More than 30 archives will be represented, including:
  • Autry National Center
  • Beverly Hills Police Department
  • Beverly Hills Public Library
  • Bison Archives (that’s a new one on me)
  • Cal State Northridge
  • Center for the Study of Political Graphics
  • Delmar Watson Photo Archives—run by one of the Watson brothers, who is a walking encyclopedia of Los Angeles history.
  • Eighth and Wall Inc. (another new one on me).
  • Historical Society of Long Beach
  • L.A. as Subject Online Directory
  • Los Angeles City Archives
  • Los Angeles Public Library
  • Margaret Herrick Library at the Academy of Motion Picture Arts and Sciences
  • Marymount High School and Good Samaritan Hospital
  • Mayme Clayton Library, Museum and Cultural Center
  • Occidental College Library
  • ONE National Gay and Lesbian Archives
  • Santa Monica Mountains National Recreation Area
  • Santa Monica Public Library
  • Shelley Gazin (another new one on me).
  • Society of Southern California Archivists
  • Southern California Library
  • Special Collections of the Claremont Colleges
  • St. Vincent Medical Center Historical Conservancy
  • UCLA Chicano Studies Research Center
  • UCLA Special Collections
  • USC Specialized Libraries
  • Wally G. Shidler Collection of Southern California Ephemera (yet another new one on me)
Admission is free and no registration is required. The Huntington Library, Art Collections and Botanical Gardens is at Allen and Orlando in San Marino.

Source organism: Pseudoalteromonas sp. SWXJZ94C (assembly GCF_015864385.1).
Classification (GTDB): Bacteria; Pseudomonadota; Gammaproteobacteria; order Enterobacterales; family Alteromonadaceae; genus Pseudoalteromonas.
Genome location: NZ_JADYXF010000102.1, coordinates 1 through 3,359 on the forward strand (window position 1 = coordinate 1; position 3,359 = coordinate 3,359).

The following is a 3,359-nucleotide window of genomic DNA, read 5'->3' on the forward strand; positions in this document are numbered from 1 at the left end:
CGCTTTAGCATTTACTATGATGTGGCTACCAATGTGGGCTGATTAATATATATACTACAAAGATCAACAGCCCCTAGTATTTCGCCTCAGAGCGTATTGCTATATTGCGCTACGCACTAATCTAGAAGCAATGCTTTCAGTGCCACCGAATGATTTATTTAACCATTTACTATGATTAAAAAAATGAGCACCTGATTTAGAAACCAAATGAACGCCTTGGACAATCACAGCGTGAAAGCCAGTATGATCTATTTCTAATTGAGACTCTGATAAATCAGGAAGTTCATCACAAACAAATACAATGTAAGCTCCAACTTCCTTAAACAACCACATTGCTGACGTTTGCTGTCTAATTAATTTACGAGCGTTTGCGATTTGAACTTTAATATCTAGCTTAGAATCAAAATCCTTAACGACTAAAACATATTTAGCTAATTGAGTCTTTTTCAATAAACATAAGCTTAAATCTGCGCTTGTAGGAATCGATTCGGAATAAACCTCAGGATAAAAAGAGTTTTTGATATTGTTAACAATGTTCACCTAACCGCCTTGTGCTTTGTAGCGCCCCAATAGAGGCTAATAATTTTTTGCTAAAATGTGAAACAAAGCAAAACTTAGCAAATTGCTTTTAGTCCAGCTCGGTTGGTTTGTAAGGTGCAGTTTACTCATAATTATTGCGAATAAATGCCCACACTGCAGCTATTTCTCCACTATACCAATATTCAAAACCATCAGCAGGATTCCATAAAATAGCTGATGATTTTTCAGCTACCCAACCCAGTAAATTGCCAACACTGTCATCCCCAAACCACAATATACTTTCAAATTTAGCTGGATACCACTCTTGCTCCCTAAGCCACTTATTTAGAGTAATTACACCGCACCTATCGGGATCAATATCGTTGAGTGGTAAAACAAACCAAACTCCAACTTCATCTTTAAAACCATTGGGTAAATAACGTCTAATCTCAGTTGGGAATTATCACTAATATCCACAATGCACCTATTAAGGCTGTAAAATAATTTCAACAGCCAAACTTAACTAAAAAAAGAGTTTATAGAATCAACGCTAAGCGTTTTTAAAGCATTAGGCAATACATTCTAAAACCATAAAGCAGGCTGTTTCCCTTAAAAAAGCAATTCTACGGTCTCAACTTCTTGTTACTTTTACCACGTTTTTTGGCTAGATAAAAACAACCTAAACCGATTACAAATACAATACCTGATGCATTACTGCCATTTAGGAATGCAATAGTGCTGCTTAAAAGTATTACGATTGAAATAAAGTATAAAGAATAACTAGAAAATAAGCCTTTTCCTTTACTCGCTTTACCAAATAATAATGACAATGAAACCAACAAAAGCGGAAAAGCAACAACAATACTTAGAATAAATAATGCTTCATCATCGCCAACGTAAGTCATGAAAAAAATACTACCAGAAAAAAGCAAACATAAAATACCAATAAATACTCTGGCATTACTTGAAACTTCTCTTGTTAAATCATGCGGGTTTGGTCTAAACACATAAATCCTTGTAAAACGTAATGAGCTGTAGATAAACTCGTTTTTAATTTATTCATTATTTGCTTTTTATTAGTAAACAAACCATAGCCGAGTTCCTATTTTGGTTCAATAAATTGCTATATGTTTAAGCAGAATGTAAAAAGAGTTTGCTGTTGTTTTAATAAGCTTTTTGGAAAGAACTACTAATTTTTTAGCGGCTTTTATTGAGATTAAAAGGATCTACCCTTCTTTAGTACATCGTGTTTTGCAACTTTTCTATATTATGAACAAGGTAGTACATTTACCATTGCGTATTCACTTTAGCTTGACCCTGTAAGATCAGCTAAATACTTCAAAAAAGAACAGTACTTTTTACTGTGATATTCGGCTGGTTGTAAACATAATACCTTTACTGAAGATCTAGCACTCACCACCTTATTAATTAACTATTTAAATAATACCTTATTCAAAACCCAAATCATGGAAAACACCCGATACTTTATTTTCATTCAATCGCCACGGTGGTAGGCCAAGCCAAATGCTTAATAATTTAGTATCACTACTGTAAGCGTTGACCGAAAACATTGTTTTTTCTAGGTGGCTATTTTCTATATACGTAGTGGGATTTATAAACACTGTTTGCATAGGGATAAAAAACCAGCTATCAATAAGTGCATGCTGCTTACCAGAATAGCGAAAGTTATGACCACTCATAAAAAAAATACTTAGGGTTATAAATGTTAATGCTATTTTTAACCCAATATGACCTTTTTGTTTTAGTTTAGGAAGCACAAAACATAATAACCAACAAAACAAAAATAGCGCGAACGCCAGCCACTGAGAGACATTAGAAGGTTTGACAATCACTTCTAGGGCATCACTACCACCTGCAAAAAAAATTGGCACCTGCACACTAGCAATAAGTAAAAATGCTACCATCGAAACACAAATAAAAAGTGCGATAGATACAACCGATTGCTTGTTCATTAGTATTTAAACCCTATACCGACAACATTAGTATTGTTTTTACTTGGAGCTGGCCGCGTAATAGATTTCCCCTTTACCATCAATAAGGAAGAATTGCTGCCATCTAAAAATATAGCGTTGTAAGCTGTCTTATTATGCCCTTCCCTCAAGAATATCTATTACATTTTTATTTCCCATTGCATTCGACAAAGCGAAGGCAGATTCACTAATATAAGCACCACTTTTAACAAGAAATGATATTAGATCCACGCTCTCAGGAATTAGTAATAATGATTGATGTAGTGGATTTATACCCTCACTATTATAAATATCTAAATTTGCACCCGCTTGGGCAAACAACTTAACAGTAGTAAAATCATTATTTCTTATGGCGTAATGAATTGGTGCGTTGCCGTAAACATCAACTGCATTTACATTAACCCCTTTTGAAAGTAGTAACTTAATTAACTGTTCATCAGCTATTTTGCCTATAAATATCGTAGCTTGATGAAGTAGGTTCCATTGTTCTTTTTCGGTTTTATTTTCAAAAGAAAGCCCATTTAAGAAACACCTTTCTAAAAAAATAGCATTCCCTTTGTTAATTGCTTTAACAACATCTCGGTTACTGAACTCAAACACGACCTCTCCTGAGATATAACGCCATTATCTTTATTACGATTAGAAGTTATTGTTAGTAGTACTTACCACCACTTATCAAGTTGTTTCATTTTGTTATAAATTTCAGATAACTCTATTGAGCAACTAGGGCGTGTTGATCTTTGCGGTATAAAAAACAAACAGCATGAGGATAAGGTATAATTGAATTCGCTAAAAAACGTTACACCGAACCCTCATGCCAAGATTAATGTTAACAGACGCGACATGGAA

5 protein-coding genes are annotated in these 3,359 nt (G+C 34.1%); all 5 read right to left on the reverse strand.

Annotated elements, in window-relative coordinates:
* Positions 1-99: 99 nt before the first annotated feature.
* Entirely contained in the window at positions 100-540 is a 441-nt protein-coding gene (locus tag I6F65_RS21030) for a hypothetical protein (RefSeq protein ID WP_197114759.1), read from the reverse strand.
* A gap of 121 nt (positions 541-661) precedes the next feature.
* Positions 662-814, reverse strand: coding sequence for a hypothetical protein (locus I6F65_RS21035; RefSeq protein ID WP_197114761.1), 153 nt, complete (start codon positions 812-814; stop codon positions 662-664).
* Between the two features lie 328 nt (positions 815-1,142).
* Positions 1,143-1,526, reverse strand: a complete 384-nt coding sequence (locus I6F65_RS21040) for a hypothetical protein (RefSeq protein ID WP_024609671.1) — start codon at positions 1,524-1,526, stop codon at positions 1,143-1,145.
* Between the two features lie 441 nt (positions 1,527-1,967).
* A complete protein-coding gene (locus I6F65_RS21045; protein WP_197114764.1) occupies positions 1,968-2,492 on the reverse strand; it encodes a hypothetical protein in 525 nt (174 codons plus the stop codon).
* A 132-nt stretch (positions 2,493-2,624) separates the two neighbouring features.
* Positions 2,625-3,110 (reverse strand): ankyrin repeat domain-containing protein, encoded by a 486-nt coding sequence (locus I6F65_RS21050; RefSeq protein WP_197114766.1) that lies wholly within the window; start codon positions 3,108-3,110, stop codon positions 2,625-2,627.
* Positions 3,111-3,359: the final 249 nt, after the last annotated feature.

Labels: , , , ,

Friday, October 27, 2006

On the Comics Page

Oct. 27, 1907
Los Angeles

Along with “Little Nemo,” “Buster Brown” was a popular feature of the Sunday comics. Like other cartoons of the era, such as “The Katzenjammer Kids” and “Foxy Grandpa,” that were full of naughty children, Buster Brown was fond of pulling pranks on adults.

Unlike Hans and Fritz, who usually ended up getting a good paddling and threats of being sent to reform school, Buster Brown usually learned his lesson the hard way and in the final panel always promised to mend his ways in a long block of text titled “RESOLVED.”

One bit of Buster Brown’s wisdom has stayed with me since I read it as a kid in an anthology on the history of comics: “If the carpet were as worn in front of the bookcase as it is in front of the mirror it would be a better world.”

e-mail: lmharnisch (AT)

Labels: , , , , , ,

Thursday, October 26, 2006

The Deadly Inferno

Oct. 26, 1907
Los Angeles

Two women in the West Adams District were badly burned and expected to die after a bowl of gasoline they were using to clean a soiled dress exploded, engulfing their apartment at 42 St. James Park in flames.

Mrs. James P. Burns (identified helpfully by The Times as the wife of James P. Burns) and maid Catherine Blake had spread a dress across a table and wrapped their hands with rags soaked in gasoline to clean it. Because the electric lights weren’t bright enough, Burns told Blake to light several candles. The candles ignited the bowl of gas, which in turn set off a nearby tank of gasoline.